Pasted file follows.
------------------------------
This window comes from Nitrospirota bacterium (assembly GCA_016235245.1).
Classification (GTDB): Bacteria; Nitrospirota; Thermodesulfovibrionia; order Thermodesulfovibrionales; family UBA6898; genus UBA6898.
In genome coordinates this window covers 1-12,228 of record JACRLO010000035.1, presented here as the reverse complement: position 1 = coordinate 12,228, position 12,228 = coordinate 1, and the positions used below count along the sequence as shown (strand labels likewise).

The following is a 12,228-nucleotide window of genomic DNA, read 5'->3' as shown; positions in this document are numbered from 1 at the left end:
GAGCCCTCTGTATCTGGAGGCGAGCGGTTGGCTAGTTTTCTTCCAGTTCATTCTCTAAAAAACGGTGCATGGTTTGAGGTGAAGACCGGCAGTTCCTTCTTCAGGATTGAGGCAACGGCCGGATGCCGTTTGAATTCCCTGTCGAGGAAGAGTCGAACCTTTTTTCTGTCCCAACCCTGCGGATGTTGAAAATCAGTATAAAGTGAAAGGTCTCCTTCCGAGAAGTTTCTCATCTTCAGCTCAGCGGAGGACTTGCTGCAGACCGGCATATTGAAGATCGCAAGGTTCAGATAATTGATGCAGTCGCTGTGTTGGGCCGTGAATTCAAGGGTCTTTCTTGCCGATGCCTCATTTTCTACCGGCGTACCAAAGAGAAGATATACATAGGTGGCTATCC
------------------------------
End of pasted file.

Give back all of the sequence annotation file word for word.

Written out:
This window comes from Nitrospirota bacterium (assembly GCA_016235245.1).
Classification (GTDB): Bacteria; Nitrospirota; Thermodesulfovibrionia; order Thermodesulfovibrionales; family UBA6898; genus UBA6898.
In genome coordinates this window covers 1-12,228 of record JACRLO010000035.1, presented here as the reverse complement: position 1 = coordinate 12,228, position 12,228 = coordinate 1, and the positions used below count along the sequence as shown (strand labels likewise).

The following is a 12,228-nucleotide window of genomic DNA, read 5'->3' as shown; positions in this document are numbered from 1 at the left end:
GAGCCCTCTGTATCTGGAGGCGAGCGGTTGGCTAGTTTTCTTCCAGTTCATTCTCTAAAAAACGGTGCATGGTTTGAGGTGAAGACCGGCAGTTCCTTCTTCAGGATTGAGGCAACGGCCGGATGCCGTTTGAATTCCCTGTCGAGGAAGAGTCGAACCTTTTTTCTGTCCCAACCCTGCGGATGTTGAAAATCAGTATAAAGTGAAAGGTCTCCTTCCGAGAAGTTTCTCATCTTCAGCTCAGCGGAGGACTTGCTGCAGACCGGCATATTGAAGATCGCAAGGTTCAGATAATTGATGCAGTCGCTGTGTTGGGCCGTGAATTCAAGGGTCTTTCTTGCCGATGCCTCATTTTCTACCGGCGTACCAAAGAGAAGATATACATAGGTGGCTATCC